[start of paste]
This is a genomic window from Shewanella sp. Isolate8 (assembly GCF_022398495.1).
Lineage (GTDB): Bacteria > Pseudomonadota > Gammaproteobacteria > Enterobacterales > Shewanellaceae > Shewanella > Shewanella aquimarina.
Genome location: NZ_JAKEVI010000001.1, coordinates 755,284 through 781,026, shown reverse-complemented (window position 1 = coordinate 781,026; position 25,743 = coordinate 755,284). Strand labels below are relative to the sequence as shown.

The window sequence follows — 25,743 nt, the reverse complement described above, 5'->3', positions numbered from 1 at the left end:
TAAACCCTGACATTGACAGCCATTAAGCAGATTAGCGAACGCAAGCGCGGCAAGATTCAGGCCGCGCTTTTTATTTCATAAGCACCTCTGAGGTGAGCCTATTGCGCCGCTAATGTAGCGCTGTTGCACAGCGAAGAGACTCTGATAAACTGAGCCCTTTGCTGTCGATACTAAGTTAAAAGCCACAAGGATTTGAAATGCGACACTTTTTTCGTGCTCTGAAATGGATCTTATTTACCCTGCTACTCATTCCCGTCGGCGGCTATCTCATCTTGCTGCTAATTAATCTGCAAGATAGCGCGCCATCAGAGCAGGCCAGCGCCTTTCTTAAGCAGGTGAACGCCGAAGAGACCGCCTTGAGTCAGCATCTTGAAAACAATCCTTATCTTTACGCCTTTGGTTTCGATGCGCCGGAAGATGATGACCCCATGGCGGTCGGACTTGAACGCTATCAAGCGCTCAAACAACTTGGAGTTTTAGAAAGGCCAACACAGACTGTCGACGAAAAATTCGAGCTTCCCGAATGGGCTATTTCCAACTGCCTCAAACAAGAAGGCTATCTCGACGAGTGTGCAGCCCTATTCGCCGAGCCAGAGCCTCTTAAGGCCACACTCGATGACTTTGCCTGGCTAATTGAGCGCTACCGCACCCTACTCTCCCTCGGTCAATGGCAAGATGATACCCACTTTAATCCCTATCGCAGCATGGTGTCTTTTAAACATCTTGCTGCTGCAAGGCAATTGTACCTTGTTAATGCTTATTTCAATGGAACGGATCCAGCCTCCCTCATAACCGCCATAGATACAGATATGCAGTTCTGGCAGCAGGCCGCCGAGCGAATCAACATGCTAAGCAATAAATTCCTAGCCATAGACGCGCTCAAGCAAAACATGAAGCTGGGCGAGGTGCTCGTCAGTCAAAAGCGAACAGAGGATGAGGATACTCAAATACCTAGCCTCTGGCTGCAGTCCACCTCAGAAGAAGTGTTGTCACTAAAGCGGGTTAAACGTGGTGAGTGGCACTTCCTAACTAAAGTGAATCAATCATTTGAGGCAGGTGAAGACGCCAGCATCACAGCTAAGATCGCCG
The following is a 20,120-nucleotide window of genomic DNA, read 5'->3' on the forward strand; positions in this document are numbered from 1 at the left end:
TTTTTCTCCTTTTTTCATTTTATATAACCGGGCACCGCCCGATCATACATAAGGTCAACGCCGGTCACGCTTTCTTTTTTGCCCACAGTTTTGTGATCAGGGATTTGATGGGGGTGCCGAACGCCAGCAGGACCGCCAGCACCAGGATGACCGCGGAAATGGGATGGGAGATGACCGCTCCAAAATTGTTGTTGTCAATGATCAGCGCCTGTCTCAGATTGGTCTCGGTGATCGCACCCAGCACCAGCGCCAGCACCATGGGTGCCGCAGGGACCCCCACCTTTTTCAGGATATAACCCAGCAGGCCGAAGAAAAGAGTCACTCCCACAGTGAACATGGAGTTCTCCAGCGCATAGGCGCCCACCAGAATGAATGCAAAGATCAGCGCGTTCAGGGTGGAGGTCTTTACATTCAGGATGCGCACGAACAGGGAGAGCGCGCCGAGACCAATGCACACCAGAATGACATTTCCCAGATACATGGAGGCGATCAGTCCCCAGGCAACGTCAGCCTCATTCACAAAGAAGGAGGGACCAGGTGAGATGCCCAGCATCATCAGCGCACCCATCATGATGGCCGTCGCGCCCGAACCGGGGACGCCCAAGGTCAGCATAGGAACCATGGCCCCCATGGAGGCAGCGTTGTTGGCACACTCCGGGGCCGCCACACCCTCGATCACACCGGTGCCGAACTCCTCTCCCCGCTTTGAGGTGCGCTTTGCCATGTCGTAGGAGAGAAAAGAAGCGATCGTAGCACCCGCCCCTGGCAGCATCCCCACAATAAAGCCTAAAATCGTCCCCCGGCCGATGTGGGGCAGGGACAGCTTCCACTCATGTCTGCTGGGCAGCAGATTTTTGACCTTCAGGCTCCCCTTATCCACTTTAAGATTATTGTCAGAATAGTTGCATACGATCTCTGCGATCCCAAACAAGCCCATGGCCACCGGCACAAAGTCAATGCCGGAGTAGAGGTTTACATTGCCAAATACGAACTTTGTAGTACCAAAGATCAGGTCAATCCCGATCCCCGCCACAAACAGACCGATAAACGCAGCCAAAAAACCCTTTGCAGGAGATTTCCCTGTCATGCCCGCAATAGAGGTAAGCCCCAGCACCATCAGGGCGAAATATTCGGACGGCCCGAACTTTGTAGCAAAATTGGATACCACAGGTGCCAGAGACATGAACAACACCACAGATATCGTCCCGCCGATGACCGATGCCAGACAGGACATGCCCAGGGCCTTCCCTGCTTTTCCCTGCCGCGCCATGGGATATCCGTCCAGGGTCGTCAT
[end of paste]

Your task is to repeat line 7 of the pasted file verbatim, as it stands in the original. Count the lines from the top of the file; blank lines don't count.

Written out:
TTTTTCTCCTTTTTTCATTTTATATAACCGGGCACCGCCCGATCATACATAAGGTCAACGCCGGTCACGCTTTCTTTTTTGCCCACAGTTTTGTGATCAGGGATTTGATGGGGGTGCCGAACGCCAGCAGGACCGCCAGCACCAGGATGACCGCGGAAATGGGATGGGAGATGACCGCTCCAAAATTGTTGTTGTCAATGATCAGCGCCTGTCTCAGATTGGTCTCGGTGATCGCACCCAGCACCAGCGCCAGCACCATGGGTGCCGCAGGGACCCCCACCTTTTTCAGGATATAACCCAGCAGGCCGAAGAAAAGAGTCACTCCCACAGTGAACATGGAGTTCTCCAGCGCATAGGCGCCCACCAGAATGAATGCAAAGATCAGCGCGTTCAGGGTGGAGGTCTTTACATTCAGGATGCGCACGAACAGGGAGAGCGCGCCGAGACCAATGCACACCAGAATGACATTTCCCAGATACATGGAGGCGATCAGTCCCCAGGCAACGTCAGCCTCATTCACAAAGAAGGAGGGACCAGGTGAGATGCCCAGCATCATCAGCGCACCCATCATGATGGCCGTCGCGCCCGAACCGGGGACGCCCAAGGTCAGCATAGGAACCATGGCCCCCATGGAGGCAGCGTTGTTGGCACACTCCGGGGCCGCCACACCCTCGATCACACCGGTGCCGAACTCCTCTCCCCGCTTTGAGGTGCGCTTTGCCATGTCGTAGGAGAGAAAAGAAGCGATCGTAGCACCCGCCCCTGGCAGCATCCCCACAATAAAGCCTAAAATCGTCCCCCGGCCGATGTGGGGCAGGGACAGCTTCCACTCATGTCTGCTGGGCAGCAGATTTTTGACCTTCAGGCTCCCCTTATCCACTTTAAGATTATTGTCAGAATAGTTGCATACGATCTCTGCGATCCCAAACAAGCCCATGGCCACCGGCACAAAGTCAATGCCGGAGTAGAGGTTTACATTGCCAAATACGAACTTTGTAGTACCAAAGATCAGGTCAATCCCGATCCCCGCCACAAACAGACCGATAAACGCAGCCAAAAAACCCTTTGCAGGAGATTTCCCTGTCATGCCCGCAATAGAGGTAAGCCCCAGCACCATCAGGGCGAAATATTCGGACGGCCCGAACTTTGTAGCAAAATTGGATACCACAGGTGCCAGAGACATGAACAACACCACAGATATCGTCCCGCCGATGACCGATGCCAGACAGGACATGCCCAGGGCCTTCCCTGCTTTTCCCTGCCGCGCCATGGGATATCCGTCCAGGGTCGTCAT